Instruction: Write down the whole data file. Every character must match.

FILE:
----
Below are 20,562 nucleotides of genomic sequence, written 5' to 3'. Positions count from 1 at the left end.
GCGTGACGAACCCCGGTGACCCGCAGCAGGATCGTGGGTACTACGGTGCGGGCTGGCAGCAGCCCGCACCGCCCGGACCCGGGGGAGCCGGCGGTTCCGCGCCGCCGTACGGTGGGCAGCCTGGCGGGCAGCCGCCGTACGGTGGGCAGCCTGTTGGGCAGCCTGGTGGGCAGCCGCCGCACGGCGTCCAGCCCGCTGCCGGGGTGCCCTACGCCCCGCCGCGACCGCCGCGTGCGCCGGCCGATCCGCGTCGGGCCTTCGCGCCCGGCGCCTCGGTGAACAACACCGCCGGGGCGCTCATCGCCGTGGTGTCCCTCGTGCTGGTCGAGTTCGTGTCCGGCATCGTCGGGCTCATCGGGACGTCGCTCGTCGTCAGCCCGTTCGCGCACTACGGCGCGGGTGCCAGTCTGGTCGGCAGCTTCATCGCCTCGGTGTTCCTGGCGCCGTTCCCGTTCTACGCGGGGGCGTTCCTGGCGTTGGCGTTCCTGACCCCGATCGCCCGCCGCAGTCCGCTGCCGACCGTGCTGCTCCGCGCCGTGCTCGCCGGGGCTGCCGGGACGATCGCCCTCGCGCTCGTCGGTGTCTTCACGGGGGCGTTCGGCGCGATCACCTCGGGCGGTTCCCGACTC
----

Below are 20,562 nucleotides of genomic sequence, written 5' to 3'. Positions count from 1 at the left end.
GCGTGACGAACCCCGGTGACCCGCAGCAGGATCGTGGGTACTACGGTGCGGGCTGGCAGCAGCCCGCACCGCCCGGACCCGGGGGAGCCGGCGGTTCCGCGCCGCCGTACGGTGGGCAGCCTGGCGGGCAGCCGCCGTACGGTGGGCAGCCTGTTGGGCAGCCTGGTGGGCAGCCGCCGCACGGCGTCCAGCCCGCTGCCGGGGTGCCCTACGCCCCGCCGCGACCGCCGCGTGCGCCGGCCGATCCGCGTCGGGCCTTCGCGCCCGGCGCCTCGGTGAACAACACCGCCGGGGCGCTCATCGCCGTGGTGTCCCTCGTGCTGGTCGAGTTCGTGTCCGGCATCGTCGGGCTCATCGGGACGTCGCTCGTCGTCAGCCCGTTCGCGCACTACGGCGCGGGTGCCAGTCTGGTCGGCAGCTTCATCGCCTCGGTGTTCCTGGCGCCGTTCCCGTTCTACGCGGGGGCGTTCCTGGCGTTGGCGTTCCTGACCCCGATCGCCCGCCGCAGTCCGCTGCCGACCGTGCTGCTCCGCGCCGTGCTCGCCGGGGCTGCCGGGACGATCGCCCTCGCGCTCGTCGGTGTCTTCACGGGGGCGTTCGGCGCGATCACCTCGGGCGGTTCCCGACTC